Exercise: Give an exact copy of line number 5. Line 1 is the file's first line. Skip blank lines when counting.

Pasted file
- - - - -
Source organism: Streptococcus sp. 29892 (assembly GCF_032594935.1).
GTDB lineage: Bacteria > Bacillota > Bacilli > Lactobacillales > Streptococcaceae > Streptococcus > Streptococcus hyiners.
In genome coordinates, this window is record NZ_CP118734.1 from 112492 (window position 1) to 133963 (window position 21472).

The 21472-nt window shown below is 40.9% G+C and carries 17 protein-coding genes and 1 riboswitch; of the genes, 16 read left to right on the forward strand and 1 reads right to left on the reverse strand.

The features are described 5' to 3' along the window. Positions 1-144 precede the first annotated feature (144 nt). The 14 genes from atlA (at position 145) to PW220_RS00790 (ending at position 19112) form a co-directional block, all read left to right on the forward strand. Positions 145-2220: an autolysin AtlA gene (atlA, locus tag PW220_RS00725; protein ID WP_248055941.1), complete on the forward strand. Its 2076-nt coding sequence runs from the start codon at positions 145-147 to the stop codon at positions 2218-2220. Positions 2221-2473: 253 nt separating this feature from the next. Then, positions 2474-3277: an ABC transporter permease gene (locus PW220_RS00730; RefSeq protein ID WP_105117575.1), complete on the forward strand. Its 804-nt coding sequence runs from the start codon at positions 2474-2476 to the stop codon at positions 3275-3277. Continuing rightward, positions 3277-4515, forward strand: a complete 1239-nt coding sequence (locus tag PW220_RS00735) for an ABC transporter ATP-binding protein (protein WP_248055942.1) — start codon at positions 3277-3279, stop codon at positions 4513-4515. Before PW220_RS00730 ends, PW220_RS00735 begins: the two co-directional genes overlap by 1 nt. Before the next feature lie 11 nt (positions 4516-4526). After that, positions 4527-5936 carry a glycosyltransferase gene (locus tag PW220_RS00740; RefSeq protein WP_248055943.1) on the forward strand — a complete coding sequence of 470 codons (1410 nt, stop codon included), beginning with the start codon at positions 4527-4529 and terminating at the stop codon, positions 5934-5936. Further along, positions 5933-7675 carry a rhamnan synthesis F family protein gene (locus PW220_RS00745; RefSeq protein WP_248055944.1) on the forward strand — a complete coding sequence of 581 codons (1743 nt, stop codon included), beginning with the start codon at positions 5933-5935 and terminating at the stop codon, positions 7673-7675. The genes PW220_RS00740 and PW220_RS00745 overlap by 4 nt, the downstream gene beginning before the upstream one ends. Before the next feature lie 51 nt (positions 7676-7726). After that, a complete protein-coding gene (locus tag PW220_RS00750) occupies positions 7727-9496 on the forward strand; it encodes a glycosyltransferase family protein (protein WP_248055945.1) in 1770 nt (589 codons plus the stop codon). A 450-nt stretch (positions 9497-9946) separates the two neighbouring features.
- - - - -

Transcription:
The features are described 5' to 3' along the window. Positions 1-144 precede the first annotated feature (144 nt). The 14 genes from atlA (at position 145) to PW220_RS00790 (ending at position 19112) form a co-directional block, all read left to right on the forward strand. Positions 145-2220: an autolysin AtlA gene (atlA, locus tag PW220_RS00725; protein ID WP_248055941.1), complete on the forward strand. Its 2076-nt coding sequence runs from the start codon at positions 145-147 to the stop codon at positions 2218-2220. Positions 2221-2473: 253 nt separating this feature from the next. Then, positions 2474-3277: an ABC transporter permease gene (locus PW220_RS00730; RefSeq protein ID WP_105117575.1), complete on the forward strand. Its 804-nt coding sequence runs from the start codon at positions 2474-2476 to the stop codon at positions 3275-3277. Continuing rightward, positions 3277-4515, forward strand: a complete 1239-nt coding sequence (locus tag PW220_RS00735) for an ABC transporter ATP-binding protein (protein WP_248055942.1) — start codon at positions 3277-3279, stop codon at positions 4513-4515. Before PW220_RS00730 ends, PW220_RS00735 begins: the two co-directional genes overlap by 1 nt. Before the next feature lie 11 nt (positions 4516-4526). After that, positions 4527-5936 carry a glycosyltransferase gene (locus tag PW220_RS00740; RefSeq protein WP_248055943.1) on the forward strand — a complete coding sequence of 470 codons (1410 nt, stop codon included), beginning with the start codon at positions 4527-4529 and terminating at the stop codon, positions 5934-5936. Further along, positions 5933-7675 carry a rhamnan synthesis F family protein gene (locus PW220_RS00745; RefSeq protein WP_248055944.1) on the forward strand — a complete coding sequence of 581 codons (1743 nt, stop codon included), beginning with the start codon at positions 5933-5935 and terminating at the stop codon, positions 7673-7675. The genes PW220_RS00740 and PW220_RS00745 overlap by 4 nt, the downstream gene beginning before the upstream one ends. Before the next feature lie 51 nt (positions 7676-7726). After that, a complete protein-coding gene (locus tag PW220_RS00750) occupies positions 7727-9496 on the forward strand; it encodes a glycosyltransferase family protein (protein WP_248055945.1) in 1770 nt (589 codons plus the stop codon). A 450-nt stretch (positions 9497-9946) separates the two neighbouring features.